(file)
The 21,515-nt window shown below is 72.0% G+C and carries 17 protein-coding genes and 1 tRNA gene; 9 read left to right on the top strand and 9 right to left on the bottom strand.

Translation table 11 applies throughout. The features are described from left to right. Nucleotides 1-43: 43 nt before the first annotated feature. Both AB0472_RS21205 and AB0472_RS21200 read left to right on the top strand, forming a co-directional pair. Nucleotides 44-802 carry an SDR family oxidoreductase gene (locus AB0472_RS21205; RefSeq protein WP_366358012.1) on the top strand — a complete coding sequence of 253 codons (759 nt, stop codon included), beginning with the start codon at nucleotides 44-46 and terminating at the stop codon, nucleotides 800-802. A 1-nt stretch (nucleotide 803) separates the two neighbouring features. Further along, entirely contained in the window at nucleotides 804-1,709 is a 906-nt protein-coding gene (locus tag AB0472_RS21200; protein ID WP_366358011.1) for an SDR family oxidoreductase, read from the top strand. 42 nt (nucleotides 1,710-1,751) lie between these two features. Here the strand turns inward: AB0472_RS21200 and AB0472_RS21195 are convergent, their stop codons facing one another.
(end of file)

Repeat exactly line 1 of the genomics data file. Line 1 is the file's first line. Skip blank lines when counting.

The 21,515-nt window shown below is 72.0% G+C and carries 17 protein-coding genes and 1 tRNA gene; 9 read left to right on the top strand and 9 right to left on the bottom strand.